Olympic swimming great Michael Phelps said Sunday he is "taking some time away" from swimming and will "attend a program that will provide the help I need to better understand myself" after his arrest for driving under the influence in Baltimore last week.
Phelps announced his intentions in a series of tweets Sunday. He registered a .14 percent on a Breathalyzer test after he was stopped on a speeding violation last week, the second time he has been charged with a DUI in Maryland.
The past few days have been extremely difficult.— Michael Phelps (@MichaelPhelps) October 5, 2014
I recognize that this is not my first lapse in judgment, and I am extremely disappointed with myself.— Michael Phelps (@MichaelPhelps) October 5, 2014
I'm going to take some time away to attend a program that will provide the help I need to better understand myself.— Michael Phelps (@MichaelPhelps) October 5, 2014
Swimming is a major part of my life, but right now I need to focus my attention on me as an individual,— Michael Phelps (@MichaelPhelps) October 5, 2014
and do the necessary work to learn from this experience and make better decisions in the future.— Michael Phelps (@MichaelPhelps) October 5, 2014
Phelps, 29, was charged last Tuesday with driving under the influence, excessive speed and crossing double lane lines in the Fort McHenry Tunnel on Interstate 95 in his native Baltimore, according to the Maryland Transportation Authority. His trial is scheduled for Nov. 19.
Phelps is the most decorated Olympian of all time with 22 Olympic medals, including 18 gold.
According to his representatives at Octagon, Phelps entered an in-patient program that will keep him from competing at least through mid-November, though there's no indication he plans to give up swimming.
A statement from Octagon said Phelps was entering "a comprehensive program that will help him focus on all of his life experiences and identify areas of need for long-term personal growth and development."
"Michael takes this matter seriously and intends to share his learning experiences with others in the future," the statement said.
Chuck Wielgus, the executive director of USA Swimming, praised Phelps for entering a program.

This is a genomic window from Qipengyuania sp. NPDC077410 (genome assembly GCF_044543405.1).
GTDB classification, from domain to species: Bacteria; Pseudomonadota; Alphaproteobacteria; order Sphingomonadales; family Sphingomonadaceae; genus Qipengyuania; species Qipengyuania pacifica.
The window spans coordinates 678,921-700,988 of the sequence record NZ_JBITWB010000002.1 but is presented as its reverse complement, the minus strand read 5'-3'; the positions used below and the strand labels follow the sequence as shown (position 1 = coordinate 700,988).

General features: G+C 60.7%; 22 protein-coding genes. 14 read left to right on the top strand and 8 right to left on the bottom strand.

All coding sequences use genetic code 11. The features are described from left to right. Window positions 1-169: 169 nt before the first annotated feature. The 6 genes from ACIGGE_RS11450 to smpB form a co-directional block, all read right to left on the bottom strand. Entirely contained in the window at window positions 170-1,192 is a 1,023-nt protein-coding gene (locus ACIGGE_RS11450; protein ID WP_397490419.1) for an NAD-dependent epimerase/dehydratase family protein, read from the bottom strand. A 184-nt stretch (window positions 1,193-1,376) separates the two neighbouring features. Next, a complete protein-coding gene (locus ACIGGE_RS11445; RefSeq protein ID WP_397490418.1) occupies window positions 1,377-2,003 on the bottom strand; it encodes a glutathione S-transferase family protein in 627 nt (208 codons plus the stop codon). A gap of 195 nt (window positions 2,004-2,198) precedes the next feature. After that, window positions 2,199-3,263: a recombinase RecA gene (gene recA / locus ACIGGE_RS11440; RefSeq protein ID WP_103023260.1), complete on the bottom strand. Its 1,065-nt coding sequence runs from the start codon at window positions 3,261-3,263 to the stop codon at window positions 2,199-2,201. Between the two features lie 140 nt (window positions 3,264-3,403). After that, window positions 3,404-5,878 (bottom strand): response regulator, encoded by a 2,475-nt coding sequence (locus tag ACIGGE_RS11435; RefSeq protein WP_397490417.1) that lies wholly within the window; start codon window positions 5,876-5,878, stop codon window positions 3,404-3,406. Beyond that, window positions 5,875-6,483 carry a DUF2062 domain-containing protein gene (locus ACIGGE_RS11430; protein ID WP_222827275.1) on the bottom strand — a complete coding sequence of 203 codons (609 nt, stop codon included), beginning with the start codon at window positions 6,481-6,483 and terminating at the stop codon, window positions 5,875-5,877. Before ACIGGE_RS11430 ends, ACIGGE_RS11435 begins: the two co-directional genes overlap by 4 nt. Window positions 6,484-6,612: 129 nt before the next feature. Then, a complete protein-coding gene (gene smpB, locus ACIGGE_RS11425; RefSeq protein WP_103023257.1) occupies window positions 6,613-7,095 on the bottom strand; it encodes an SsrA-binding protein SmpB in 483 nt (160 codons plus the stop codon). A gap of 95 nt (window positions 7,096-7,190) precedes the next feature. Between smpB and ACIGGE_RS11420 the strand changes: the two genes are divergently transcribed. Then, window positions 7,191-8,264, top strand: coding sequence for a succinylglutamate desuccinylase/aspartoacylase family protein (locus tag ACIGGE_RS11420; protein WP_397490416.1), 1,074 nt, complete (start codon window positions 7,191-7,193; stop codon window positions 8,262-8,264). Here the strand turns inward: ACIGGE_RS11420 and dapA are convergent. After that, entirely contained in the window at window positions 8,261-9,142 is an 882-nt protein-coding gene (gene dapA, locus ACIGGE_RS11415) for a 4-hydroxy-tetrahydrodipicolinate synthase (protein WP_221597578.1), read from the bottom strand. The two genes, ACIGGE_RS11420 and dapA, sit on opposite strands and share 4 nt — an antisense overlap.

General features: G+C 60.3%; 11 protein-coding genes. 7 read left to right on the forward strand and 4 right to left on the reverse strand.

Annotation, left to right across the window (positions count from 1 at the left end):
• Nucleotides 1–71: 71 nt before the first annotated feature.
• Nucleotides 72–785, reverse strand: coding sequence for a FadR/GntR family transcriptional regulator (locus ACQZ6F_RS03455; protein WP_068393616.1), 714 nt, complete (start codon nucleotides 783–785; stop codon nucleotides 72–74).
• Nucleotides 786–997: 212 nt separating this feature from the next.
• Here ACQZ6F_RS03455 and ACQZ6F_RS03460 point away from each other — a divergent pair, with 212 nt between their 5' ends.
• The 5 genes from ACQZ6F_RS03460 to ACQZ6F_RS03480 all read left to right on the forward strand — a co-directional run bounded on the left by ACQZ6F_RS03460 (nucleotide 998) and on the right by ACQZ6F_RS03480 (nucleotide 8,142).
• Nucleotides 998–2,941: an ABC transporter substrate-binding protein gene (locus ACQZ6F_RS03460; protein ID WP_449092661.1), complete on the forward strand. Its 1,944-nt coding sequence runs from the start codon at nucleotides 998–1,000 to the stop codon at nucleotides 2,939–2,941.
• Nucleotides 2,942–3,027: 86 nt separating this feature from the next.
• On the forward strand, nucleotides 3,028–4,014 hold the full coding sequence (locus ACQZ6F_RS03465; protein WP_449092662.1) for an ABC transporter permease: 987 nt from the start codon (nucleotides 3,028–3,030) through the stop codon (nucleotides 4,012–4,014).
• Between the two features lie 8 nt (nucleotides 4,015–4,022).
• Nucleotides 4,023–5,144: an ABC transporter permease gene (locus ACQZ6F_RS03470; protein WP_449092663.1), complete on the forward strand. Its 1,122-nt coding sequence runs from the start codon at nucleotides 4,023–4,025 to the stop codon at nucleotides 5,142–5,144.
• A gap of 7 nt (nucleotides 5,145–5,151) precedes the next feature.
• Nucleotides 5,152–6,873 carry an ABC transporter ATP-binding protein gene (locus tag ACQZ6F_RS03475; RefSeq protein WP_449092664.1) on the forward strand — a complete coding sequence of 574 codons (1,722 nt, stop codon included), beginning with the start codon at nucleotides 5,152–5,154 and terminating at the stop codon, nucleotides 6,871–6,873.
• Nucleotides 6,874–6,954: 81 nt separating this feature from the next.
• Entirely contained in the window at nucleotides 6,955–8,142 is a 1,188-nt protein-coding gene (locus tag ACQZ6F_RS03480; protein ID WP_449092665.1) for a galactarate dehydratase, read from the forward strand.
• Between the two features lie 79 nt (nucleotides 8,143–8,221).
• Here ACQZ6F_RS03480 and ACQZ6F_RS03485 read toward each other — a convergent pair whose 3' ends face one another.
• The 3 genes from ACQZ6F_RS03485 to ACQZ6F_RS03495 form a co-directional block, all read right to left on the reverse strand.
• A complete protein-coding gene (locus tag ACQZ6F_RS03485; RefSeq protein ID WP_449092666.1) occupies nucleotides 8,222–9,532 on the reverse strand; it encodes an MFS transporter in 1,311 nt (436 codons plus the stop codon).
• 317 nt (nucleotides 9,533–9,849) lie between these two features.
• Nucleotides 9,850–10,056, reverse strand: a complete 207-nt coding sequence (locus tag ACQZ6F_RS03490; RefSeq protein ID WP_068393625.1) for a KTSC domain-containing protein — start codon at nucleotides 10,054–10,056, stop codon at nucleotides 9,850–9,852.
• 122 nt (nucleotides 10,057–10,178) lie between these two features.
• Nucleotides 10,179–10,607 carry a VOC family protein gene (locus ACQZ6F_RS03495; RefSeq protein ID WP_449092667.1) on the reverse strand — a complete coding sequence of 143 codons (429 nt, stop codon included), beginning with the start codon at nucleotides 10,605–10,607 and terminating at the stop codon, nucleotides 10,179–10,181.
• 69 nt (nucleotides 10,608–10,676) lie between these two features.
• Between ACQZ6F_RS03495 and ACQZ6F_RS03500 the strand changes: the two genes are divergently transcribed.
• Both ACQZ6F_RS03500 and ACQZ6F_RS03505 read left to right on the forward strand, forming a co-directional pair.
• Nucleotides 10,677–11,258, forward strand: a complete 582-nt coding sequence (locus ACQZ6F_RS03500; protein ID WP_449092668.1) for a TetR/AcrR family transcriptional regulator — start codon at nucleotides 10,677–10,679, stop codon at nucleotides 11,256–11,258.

The governing body suspended him for three months in 2009 after a photo emerged showing Phelps using a marijuana pipe, even though he was not charged. USA Swimming has not taken any disciplinary action for his second DUI arrest.
"We fully support Michael's decision to place his health and well-being as the number one priority,'' Wielgus said. "His self-recognition and commitment to get help exhibit how serious he is to learn from this experience.''
Phelps retired after the 2012 London Olympics, but made a comeback to competition in April and won three gold medals while representing the United States' team in last month's Pan Pacific championships.
While Phelps was still working out his schedule for the upcoming year, he will surely miss the first U.S. Grand Prix meet at Minneapolis, which begins Nov. 20. The remaining five Grand Prix meets are all in the first half of 2015 -- important steps in the lead-up to next summer's world championships in Russia.
Phelps has already qualified for the worlds, the most important meet on the swimming calendar outside of the Olympics. He was not planning to compete in the short course world championships, which will be held in early December in Qatar. The U.S. team for that meet, which includes longtime Phelps rival Ryan Lochte, was announced last week.
Phelps also was charged with DUI in 2004 on the Eastern Shore of Maryland, and he received 18 months' probation and a $250 fine. Phelps also was required to deliver a presentation on alcohol awareness to students at three high schools.
The conviction in that case was waived, which means Phelps this time faces the same penalties a first-time offender would. If convicted of the latest charges, he faces up to one year in jail, a $1,000 fine and the loss of his driver's license for six months.
The Associated Press contributed to this report.